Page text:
Using reactive extensions for background work

The most significant issue of a callback-based approach is passing the data from one function to another. This results in nested callbacks, which are tough to read and maintain.

If you think about the queues and pipes, they operate with streams of data, wherein you can listen to the data as long as you need. Reactive extensions, or Rx, are built upon the idea of having asynchronous operations wrapped up in streams of events.

Rx incorporates the observer pattern into helpful constructs. Furthermore, there are a large number of operators that extend the behavior of observable streams, allowing for clean and expressive data processing. You can subscribe to a stream of events, map, filter, reduce and combine the events in numerous ways, as well as handle errors in the entire chain of operations, using a single lambda function.

The previous example of loading, uploading and resizing an image, using Rx, can be represented as:

fun uploadImage(imagePath: String) {
    .subscribe(::hideLoadingSpinner, ::handleError)

At first, this code might look weird. In reality, it’s a stream of data modified by using a bunch of operators. It begins with the flatMap operator, which takes some data — the image from loadImage() — and passes it to another function, creating a new stream. Then, the new stream sends events in the form of resizedImage, which gets passed to uploadImage(), using flatMapCompletable(), and operator chaining.

Finally, the uploadImage stream doesn’t pass data but, rather, completion events, which tell you to hide the loading spinner when the upload has finished.

These streams of data and operations don’t actually get executed until someone subscribes to them, using subscribe(onComplete, onError).

Additionally, doOnSubscribe() takes an action that the stream executes whenever you subscribe to it. There are also functions like doOnSuccess and doOnError, which propagate their respective events.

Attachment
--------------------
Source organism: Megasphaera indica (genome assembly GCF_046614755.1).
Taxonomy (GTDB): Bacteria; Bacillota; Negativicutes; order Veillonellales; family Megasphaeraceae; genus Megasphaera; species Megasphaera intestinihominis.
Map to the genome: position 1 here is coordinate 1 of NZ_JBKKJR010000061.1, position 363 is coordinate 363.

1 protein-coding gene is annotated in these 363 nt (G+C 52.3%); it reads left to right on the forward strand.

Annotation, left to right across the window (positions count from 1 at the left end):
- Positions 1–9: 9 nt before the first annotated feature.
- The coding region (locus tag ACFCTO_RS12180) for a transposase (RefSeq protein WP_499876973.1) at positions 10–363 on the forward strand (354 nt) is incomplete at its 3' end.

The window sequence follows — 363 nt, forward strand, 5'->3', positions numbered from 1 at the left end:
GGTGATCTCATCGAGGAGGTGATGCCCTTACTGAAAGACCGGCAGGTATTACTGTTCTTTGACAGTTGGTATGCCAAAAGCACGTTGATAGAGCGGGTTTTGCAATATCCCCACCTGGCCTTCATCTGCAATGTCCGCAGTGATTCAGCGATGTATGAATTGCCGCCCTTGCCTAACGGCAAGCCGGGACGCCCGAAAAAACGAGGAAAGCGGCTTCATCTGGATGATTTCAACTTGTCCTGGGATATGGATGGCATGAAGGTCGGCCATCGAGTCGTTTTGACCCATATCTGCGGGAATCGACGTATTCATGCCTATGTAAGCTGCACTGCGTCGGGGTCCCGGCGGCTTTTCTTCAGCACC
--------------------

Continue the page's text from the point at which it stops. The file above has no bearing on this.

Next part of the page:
Further, it’s important to know that, if any error or exception occurs in any of the operations in a chain, it’s not thrown, and the application doesn’t crash. Instead, the stream passes it down the chain, finally reaching the onError lambda. Callbacks do not have this behavior; they just throw the exception and you have to handle it yourself, using try/catch blocks.

Reactive extensions are cleaner than callbacks when it comes to asynchronous programming, but they also have a steeper learning curve.

With dozens of operators, different types of streams and a lot of edge cases with switching between threads, it takes a large amount of time to fully understand them.

The learning curve, and a few other issues, will be discussed in the next section.

Diving deeper into the complexity of Rx

Since this book isn’t about Rx, you’ll only have a narrow overview of its positive and negative features. As seen before, Rx makes asynchronous programming clean and readable. Further, in addition to the operators that allow for data processing, Rx is a powerful mechanism. Moreover, the error handling concept of streams adds extra safety to applications.

But Rx is not perfect. It has problems like any other framework, or paradigm, some of which are showing up in the programming community lately.

To start, there is the learning curve. When you start learning Rx, you have to learn a number of additional concepts, such as the observer pattern and streams. You will also find that Rx is not just a framework; it brings a completely new paradigm called reactive programming. Because of this, it’s very hard to start working with Rx. But it’s even harder to grasp the finesse of using its operators. The amount of operators, types of thread scheduling, and the combinations between the two, creates so many options that it’s nearly impossible to know the full extent of Rx.

Another problematic issue with using Rx is the hype. Over the years, people have moved towards Rx as a silver bullet for asynchronous operations.